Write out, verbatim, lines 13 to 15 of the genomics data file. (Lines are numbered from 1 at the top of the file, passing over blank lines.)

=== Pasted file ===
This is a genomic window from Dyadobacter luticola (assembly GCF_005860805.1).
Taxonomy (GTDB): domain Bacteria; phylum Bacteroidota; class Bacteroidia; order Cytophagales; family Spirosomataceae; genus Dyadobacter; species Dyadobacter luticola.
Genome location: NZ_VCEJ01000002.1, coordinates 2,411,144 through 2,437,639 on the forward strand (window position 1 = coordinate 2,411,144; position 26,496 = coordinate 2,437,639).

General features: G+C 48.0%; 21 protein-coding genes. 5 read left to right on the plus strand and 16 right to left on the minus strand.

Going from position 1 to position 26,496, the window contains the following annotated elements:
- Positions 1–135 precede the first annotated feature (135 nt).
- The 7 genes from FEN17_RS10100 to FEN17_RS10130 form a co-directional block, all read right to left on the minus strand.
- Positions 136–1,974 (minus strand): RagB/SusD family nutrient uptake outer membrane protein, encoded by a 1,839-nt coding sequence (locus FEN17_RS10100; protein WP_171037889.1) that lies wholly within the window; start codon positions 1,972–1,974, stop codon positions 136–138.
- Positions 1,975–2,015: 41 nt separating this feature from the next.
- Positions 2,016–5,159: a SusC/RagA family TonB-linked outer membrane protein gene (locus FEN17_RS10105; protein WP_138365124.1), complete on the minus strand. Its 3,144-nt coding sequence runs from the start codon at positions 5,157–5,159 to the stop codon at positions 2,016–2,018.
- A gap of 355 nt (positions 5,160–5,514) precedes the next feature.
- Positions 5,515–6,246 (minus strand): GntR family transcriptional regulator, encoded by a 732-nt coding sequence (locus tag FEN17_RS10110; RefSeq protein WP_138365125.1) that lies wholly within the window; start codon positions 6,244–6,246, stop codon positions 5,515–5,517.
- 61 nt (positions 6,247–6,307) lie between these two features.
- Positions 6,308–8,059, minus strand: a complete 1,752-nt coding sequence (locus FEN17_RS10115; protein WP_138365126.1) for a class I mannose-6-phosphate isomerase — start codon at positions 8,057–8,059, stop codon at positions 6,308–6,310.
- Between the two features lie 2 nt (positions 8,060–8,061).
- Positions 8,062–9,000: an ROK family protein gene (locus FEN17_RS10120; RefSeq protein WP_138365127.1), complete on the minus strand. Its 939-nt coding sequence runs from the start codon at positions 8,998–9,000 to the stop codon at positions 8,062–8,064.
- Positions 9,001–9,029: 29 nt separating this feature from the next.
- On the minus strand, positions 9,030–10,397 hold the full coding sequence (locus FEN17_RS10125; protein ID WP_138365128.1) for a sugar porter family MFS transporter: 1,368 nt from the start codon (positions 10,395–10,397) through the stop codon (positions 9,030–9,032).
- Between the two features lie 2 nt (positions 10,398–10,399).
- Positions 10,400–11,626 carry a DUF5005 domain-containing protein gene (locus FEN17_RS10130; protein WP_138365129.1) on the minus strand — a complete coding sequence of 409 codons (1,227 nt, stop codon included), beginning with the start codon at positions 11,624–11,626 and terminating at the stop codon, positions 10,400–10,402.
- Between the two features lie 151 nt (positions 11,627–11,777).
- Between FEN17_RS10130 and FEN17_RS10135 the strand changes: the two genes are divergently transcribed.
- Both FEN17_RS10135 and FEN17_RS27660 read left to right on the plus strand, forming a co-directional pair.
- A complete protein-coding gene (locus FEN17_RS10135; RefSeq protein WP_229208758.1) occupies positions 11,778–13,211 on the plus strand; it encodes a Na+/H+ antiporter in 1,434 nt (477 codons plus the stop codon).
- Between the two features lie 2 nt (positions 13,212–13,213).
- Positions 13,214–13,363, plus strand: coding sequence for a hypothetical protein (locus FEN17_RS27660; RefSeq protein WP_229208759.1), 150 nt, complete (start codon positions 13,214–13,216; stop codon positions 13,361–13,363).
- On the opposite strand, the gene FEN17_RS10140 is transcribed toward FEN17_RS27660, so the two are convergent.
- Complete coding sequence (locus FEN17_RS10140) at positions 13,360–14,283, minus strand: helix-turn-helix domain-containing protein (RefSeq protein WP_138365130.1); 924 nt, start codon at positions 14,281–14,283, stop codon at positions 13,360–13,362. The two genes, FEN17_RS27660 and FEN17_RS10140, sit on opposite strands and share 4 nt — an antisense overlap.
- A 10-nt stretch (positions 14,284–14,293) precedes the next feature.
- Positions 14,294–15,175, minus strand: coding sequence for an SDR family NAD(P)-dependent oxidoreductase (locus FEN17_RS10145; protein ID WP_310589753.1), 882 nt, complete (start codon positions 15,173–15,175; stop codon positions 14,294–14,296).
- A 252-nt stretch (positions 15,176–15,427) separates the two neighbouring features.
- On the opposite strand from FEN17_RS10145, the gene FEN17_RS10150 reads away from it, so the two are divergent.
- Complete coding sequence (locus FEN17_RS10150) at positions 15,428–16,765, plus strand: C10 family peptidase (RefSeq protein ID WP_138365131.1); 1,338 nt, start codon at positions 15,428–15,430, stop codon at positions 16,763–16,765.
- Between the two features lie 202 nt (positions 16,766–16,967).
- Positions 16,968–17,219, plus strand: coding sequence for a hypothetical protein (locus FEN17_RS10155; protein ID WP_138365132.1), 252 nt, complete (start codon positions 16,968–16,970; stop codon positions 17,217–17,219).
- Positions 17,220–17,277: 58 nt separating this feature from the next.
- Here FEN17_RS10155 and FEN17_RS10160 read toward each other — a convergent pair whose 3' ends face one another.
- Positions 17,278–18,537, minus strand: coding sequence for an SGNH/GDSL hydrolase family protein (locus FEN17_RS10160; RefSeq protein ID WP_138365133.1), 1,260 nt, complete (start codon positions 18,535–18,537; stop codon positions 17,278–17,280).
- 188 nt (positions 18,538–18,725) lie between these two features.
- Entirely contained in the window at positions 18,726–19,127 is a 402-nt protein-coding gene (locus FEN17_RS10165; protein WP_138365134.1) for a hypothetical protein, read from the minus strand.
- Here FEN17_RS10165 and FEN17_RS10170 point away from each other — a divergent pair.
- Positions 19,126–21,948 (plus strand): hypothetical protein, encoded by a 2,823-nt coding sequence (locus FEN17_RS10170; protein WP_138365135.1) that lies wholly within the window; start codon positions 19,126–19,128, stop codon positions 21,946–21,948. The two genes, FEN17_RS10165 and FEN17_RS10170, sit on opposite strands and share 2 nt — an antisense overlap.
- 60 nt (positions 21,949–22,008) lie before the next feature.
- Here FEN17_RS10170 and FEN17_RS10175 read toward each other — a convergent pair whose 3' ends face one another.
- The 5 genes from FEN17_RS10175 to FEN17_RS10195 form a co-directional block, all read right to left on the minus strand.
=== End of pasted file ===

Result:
- 61 nt (positions 6,247–6,307) lie between these two features.
- Positions 6,308–8,059, minus strand: a complete 1,752-nt coding sequence (locus FEN17_RS10115; protein WP_138365126.1) for a class I mannose-6-phosphate isomerase — start codon at positions 8,057–8,059, stop codon at positions 6,308–6,310.
- Between the two features lie 2 nt (positions 8,060–8,061).